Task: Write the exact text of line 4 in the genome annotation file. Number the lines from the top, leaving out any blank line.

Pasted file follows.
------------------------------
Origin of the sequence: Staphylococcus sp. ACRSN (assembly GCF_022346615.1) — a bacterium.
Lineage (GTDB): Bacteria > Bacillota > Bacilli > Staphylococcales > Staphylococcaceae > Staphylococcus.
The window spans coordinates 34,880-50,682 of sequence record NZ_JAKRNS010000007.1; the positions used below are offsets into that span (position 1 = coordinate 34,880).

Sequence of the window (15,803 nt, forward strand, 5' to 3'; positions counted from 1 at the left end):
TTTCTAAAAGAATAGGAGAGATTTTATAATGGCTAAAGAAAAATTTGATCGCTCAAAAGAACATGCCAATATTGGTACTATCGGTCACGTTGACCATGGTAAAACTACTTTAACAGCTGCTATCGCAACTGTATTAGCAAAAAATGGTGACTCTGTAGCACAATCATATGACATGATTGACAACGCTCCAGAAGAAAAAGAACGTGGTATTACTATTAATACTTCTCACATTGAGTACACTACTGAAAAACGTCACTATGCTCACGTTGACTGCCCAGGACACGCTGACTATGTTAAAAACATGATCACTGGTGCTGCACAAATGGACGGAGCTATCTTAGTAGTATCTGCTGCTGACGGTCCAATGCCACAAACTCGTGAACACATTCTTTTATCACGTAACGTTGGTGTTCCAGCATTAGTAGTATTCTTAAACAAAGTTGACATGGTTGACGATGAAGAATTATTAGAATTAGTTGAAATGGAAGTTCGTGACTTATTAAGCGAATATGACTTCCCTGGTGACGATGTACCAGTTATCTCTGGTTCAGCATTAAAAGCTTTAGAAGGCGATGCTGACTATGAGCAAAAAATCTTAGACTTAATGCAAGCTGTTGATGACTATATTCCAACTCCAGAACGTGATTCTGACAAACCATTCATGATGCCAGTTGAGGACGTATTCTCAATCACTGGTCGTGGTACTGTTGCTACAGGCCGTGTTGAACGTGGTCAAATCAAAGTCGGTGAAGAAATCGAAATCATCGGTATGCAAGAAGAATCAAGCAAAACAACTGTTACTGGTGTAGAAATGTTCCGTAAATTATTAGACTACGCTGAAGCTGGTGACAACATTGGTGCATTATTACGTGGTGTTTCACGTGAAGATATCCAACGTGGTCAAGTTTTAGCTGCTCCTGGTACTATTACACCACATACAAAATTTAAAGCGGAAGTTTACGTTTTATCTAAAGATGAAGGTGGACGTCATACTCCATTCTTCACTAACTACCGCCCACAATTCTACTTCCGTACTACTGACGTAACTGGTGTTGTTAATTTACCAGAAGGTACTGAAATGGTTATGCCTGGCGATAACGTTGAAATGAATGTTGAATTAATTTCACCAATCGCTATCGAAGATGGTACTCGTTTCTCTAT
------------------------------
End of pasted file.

Sequence of the window (15,803 nt, forward strand, 5' to 3'; positions counted from 1 at the left end):